Rachel is self-taught in all aspects of the photography business, and became a food photographer about eight years ago, right when Sacramento’s food scene was starting to catch fire. She specializes in editorial food and event photography, and portraiture. Her first book was recently released, called Inside Sacramento, which she co-contributed photos for along with one other local photographer. Rachel was raised in the Roseville/Rocklin area, and now lives in Citrus Heights. For more, visit www.rachelvalley.com.
The pandemic hurt the small businesses that make up Little Saigon’s microeconomy, but business owners and their customers are hanging on.
As president and CEO of Golden Pacific Bank in Sacramento, Virginia Varela is among just 4 percent of women who hold the top C-suite title in the field of banking.
Alice Sauro became executive director of the Sacramento Philharmonic & Opera in 2015, during what she calls the Philharmonic & Opera’s “dark season.”
Wendy Saunders is executive director of the Capitol Area Development Authority, whose mission is to make housing in the area around the Capitol more affordable and manage and develop residential and commercial properties.
Raksmey Roeum-Castleman, administrator at Telecare Corporation, oversees 25 employees in three health care programs at Telecare, teaches health, kickboxing and yoga at San Joaquin Delta College and collaborates with Southeast Asian advocacy organizations around the country.
Tina Reynolds is the founder and president of Uptown Studios, a multimedia design firm geared towards nonprofits, government entities and other organizations dedicated to social change.
Catherine Reheis-Boyd, president of Western States Petroleum Association, is attempting to rebrand the petroleum industry.
Allison Otto, executive vice president of Otto Construction, was a lobbyist at the Capitol before her father called her to join the company her grandfather started in 1947.
When Nicole Montna Van Vleck, president and CEO of Montna Farms, left the family farm to go to college and start her career, she didn’t think that she’d return.
Cindy Messer was sworn in as chief deputy director of the California Department of Water Resources the day after the Oroville Dam crisis began in February 2017, when damage to both the main and emergency spillways forced the evacuation of more than 180,000 residents.
Erica Manuel has incorporated giving back in her position as executive director and CEO of Institute for Local Government, a statewide nonprofit that advises city and county governments in California how to succeed.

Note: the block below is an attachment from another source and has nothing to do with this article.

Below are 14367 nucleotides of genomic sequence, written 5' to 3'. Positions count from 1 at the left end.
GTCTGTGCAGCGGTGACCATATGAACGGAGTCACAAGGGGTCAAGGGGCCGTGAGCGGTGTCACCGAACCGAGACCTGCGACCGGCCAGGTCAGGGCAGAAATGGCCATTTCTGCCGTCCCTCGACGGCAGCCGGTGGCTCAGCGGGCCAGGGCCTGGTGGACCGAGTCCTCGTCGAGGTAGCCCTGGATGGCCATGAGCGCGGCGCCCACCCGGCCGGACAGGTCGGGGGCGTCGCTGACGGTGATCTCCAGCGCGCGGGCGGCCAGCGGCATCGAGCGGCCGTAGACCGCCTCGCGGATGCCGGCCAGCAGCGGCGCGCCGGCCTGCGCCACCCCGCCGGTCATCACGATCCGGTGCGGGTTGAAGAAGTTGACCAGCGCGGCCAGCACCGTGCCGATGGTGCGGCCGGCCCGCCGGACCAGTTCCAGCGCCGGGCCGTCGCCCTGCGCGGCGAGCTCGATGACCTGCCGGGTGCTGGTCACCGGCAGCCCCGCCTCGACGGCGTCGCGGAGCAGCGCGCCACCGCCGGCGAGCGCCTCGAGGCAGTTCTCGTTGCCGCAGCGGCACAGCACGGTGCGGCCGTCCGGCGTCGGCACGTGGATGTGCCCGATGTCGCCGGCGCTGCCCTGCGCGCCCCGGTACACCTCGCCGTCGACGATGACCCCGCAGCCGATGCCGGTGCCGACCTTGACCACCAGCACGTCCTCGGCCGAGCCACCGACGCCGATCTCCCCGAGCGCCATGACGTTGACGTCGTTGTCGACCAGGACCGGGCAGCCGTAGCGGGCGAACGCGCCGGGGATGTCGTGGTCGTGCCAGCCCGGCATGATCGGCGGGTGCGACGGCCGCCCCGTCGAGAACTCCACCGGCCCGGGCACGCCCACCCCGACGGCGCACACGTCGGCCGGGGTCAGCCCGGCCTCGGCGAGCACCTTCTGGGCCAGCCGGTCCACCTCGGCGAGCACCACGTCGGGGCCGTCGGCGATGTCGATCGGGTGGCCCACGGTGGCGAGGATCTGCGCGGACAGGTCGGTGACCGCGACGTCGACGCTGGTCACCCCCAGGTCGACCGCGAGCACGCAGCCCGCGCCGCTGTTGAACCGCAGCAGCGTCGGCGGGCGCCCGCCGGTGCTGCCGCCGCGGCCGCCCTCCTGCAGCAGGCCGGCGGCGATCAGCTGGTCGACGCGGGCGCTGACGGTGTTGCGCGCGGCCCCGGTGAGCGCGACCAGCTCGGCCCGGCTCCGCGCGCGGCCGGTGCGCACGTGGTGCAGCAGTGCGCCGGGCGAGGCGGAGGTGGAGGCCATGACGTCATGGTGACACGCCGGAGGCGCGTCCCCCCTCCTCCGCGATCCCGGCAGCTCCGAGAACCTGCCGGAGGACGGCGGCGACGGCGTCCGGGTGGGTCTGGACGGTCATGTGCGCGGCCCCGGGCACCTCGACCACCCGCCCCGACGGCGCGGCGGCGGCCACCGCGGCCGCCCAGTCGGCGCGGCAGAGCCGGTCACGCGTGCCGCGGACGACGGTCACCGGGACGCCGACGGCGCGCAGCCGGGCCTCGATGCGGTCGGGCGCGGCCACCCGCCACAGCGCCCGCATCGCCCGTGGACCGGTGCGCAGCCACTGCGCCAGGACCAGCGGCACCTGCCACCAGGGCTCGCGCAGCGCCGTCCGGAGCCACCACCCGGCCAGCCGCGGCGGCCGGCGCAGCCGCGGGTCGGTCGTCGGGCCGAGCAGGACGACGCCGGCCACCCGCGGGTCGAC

Melyssa Laughlin became CEO and president of Visit Vacaville in 2007, just as the Great Recession was about to hit.
If Preet Kuar, CEO and executive recruiter of Pacific Staffing and Pacific ExecSearch, had thought as a college student that one day she would love a job as the CEO of an executive recruitment company, she would have laughed.
Olivia Kasirye, public health officer of Sacramento County, is often called on to be a stable figure at the center of a crisis.
Melissa Jones, managing partner at Stoel Rives, says she is “one of those weird people” who loved law school. She now runs one of the 200 largest law firms in the country.
Molly Hawks, chef and co-owner of Hawks and Hawks Provisions and Public House, led a high-end restaurant to success in the midst of the Great Recession.
Celia Esposito-Noy, superintendent and president of Solano Community College, sees higher education institutions as responsible for serving much more than just their students.
Dawn Clayton, general manager of Thunder Valley Casino Resort, started her casino career dealing craps in Atlantic City, New Jersey.
“If customers believe that you’re passionate about what you’re doing, they feel it,” says Karen Bond, CEO and cofounder of the medical technology company Cedaron.
“I do bills that are tough, and I’m not doing the ones that you see on the front page of the papers,” says California Assemblywoman Cecilia Aguiar-Curry, who has authored or co-authored 49 bills.
Chris Barnum-Dann is meticulous, driven and creative. A little OCD with a rocker persona, those close to him say, but in a way that’s an asset for the man focused on shaking the Sacramento culinary scene. He’s unapologetic about his restaurant’s changing menu or pricey offerings. Barnum-Dann is making his mark, not pleasing the masses.
During the economic recession and its aftermath, some restaurants and sweet shops in the region were hit hard by the rising cost of ingredients and cost-conscious customers, and forced to shutter their doors or scale back on business.